In February 2015, The Boston Controllers Leadership Council met for “High Stress Negotiations,” presented by Senior Hostage Negotiators from the FBI. We wanted to learn how to win negotiations when circumstances don’t allow for compromise; how to negotiate successfully in highly stressful and uncontrollable environments; and learning to deal with people whose thoughts and actions seem irrational and unpredictable.

According to our speaker “We can’t control human behavior – we can only control our behavior to influence a positive outcome. Negotiations isn’t rocket science, just simple things we do every day, and done with conscious thought.”

It all comes down to three simple things:

Start An Open Conversation

To kick off a contentious negotiation, the best step to take is to simply ask the person how they’re doing. Keep the tone of your voice calm and slow, which will subconsciously force the person you’re speaking with to calm down and match your tone.

Make sure to follow a few basic rules when opening up your dialogue:

  1. Only one person speaks at a time
  2. You must cooperate with each other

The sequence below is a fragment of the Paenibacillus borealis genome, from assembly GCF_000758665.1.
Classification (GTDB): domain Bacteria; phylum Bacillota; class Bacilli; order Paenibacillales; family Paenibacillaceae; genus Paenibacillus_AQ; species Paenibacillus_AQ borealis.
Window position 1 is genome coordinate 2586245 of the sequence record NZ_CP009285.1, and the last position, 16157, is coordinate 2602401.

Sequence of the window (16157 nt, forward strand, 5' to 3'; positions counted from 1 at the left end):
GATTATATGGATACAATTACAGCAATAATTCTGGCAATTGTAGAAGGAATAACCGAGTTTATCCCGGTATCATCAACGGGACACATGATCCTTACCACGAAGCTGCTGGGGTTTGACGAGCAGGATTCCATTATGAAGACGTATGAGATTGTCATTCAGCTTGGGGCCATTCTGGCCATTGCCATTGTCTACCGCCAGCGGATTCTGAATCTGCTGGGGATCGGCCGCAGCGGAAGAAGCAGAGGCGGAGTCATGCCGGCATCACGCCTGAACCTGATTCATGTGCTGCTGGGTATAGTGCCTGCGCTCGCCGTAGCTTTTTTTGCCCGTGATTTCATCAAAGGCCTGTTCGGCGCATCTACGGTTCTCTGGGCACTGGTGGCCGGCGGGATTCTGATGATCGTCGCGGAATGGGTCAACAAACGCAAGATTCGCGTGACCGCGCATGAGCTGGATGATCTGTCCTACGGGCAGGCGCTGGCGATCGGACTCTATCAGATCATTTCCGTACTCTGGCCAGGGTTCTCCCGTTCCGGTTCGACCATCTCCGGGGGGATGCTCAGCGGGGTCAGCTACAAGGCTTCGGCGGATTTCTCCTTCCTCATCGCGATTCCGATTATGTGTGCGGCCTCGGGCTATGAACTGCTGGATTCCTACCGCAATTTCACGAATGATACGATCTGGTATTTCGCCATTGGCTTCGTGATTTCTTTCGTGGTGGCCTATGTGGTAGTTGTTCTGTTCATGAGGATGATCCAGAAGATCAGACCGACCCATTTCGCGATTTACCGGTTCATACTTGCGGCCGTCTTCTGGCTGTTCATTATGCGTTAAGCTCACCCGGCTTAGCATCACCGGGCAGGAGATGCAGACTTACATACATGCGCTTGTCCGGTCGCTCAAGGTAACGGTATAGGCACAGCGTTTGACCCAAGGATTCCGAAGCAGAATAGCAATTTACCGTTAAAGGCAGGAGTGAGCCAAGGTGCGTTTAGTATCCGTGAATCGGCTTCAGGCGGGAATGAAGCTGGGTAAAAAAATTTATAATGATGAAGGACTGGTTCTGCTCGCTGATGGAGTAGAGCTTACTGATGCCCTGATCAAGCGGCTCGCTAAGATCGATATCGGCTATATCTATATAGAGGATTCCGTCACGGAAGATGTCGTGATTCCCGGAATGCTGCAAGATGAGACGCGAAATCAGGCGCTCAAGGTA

3. Stopping and leaving the conversation must be done without offense

Most importantly, don’t lie – if the lie is spilled, empathy is lost and your negotiation is broken.

Master Active Listening

To get to a behavioral change, we have to first start with active listening. When emotions come in, rational thinking comes down and crisis starts. As negotiators, it’s important to try and get that rational thinking back up. This means that we must be patient and listen to their stories. Paraphrase the story that the person is telling you and reflect it back to them. By doing so, you demonstrate empathy and will begin to build rapport.

Further, when you’re conversing, don’t feel that you need to fill empty pauses in the conversation. Take advantage of the silence to collect your thoughts and process what you’ve just heard. If the conversation stalls, use open ended questions to continue the communication.

Burn Out Is Real – Pay Attention To It

There are thousands of negotiation scenarios that we as senior finance professionals face on a daily basis, some more intense than others. For those that are more complicated or have far-reaching ramifications, make sure that you’re working with a team who can support and help guide you.

A big thanks to Steering Committee members Julius Gloeckner, Controller, Keystone Strategy, and David Siewers, CFO, Selecta Biosciences, for their help in preparing this article!

 

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